Finland And Bulgaria Countries Not Participating In Net Neutrality Violation

Finland and Bulgaria remain to be the only two countries left in Europe who don’t take part in the violation of network neutrality principles as said in a report on network neutrality Europe presented by Austrian data protection NGO

Two and a half years since the implementation of net neutrality legislation the European market was analyzed with the collaboration of Chamber of Labor.

Websites of 225 mobile users were monitored for about four months by a team consisting of five members in order to carry out the research out of 225, 186 of these users faced network neutrality violations.

These practices are shown to have an adverse effect on European Digital Market. The collected data indicates that zero ratings connect to new market entry barriers between EU countries.

Large US internet corporations are mainly benefitted by net neutrality violations. Only three European offers are among the top 20 offers.

Violation of network neutrality risks the privacy of individual users in the EU. The online behavior of the users is to be monitored in order to calculate the data used by individual applications differently. Deep Packet Inspection (DPI) equipment that inspects users’ data packets deeply is used.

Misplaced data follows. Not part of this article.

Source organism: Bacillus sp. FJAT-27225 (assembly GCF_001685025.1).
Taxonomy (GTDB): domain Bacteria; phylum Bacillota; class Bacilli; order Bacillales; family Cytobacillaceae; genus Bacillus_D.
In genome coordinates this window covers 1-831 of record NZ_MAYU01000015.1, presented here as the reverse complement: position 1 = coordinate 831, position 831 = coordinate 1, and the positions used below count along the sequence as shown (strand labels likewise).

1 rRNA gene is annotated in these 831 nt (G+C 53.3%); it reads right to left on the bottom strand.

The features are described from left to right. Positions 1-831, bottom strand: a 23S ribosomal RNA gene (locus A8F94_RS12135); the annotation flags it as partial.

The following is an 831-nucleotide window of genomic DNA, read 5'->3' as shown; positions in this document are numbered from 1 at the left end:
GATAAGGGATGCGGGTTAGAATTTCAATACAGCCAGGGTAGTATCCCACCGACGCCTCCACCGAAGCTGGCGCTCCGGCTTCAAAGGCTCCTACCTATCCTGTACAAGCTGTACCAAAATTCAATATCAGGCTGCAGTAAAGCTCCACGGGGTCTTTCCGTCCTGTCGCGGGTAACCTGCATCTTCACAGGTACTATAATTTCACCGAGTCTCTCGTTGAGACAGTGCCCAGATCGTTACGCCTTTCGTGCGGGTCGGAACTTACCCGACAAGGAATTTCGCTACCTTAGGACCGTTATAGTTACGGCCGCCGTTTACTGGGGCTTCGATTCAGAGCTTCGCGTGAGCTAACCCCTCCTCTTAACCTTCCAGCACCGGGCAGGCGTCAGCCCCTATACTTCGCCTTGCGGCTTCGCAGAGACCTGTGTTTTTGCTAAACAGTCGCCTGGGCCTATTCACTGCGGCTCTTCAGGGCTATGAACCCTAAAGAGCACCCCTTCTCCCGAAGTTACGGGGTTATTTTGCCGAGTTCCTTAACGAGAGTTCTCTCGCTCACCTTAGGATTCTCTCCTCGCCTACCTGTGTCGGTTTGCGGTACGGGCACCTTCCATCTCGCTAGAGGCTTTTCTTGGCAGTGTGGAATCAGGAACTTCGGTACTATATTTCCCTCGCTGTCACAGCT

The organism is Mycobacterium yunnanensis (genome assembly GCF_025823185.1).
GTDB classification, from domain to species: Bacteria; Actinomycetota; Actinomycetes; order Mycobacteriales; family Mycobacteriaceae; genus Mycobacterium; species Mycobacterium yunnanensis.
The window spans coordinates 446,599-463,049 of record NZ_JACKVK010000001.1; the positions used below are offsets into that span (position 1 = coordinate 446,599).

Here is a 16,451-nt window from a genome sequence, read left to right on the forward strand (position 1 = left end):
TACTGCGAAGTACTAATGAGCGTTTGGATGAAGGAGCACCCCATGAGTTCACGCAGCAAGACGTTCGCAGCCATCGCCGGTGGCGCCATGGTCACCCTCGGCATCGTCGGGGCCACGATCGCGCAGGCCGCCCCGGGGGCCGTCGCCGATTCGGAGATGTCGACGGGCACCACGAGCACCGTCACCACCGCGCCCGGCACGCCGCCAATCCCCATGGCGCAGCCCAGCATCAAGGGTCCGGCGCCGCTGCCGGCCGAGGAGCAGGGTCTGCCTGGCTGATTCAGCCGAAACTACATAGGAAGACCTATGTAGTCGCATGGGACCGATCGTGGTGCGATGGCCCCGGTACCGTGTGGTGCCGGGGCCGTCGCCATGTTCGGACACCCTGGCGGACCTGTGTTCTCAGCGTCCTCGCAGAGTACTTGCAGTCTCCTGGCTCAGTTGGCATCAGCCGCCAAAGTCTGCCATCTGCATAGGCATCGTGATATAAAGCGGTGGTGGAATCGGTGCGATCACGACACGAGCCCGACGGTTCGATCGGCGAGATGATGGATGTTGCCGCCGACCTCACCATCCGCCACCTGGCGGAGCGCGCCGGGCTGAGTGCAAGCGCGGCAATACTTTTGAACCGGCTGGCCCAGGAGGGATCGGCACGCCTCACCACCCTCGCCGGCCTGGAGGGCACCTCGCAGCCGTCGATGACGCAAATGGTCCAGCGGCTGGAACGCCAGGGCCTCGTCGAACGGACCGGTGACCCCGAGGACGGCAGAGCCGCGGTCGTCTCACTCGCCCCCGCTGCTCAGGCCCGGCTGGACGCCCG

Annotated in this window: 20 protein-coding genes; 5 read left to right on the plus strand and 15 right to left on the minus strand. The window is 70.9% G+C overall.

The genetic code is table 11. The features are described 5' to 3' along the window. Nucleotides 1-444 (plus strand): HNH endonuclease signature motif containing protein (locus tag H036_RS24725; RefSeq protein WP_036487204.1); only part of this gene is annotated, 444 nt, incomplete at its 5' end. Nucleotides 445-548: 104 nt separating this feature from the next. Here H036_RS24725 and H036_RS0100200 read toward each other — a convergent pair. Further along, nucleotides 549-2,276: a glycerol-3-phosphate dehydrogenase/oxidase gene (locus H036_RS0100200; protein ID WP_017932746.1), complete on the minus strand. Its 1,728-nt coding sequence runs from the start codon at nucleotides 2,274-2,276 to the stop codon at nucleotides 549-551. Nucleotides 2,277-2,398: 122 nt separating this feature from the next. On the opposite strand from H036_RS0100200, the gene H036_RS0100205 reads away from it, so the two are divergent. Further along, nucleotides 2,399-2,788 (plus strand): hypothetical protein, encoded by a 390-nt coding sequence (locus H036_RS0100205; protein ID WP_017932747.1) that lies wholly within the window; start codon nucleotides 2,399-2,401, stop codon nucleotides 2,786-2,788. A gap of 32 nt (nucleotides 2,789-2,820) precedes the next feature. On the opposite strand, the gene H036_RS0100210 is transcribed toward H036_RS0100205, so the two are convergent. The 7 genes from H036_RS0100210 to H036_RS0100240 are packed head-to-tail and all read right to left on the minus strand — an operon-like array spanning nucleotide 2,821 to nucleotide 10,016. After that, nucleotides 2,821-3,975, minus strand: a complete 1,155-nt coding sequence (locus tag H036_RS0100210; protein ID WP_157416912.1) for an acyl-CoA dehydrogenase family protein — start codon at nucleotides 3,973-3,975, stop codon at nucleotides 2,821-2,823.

This study also carried out an economic analysis indicating that zero ratings generally causes negative price trends causing mobile trends to become more expensive.

There is a downfall in steady approach by regulators in the event of trans-border neutrality. There is a refusal by some national regulators to publish yearly reports on network neutrality violations or cohere to the guidelines of European Umbrella Organization BEREC.

Every individual state has penalties for net neutrality violations within their jurisdiction. Some countries have established penalties and infringements, two years after the legislation entered force. Penalties issued range up to several million euros to a few thousand euros. Ireland and Portugal have not yet issued penalties.

The binding indication of definite upload and download speeds is overlooked by most providers. This causes a disappointing situation, specifically in Austria, as it is unclear which bandwidths the customers are promised in the contracts.

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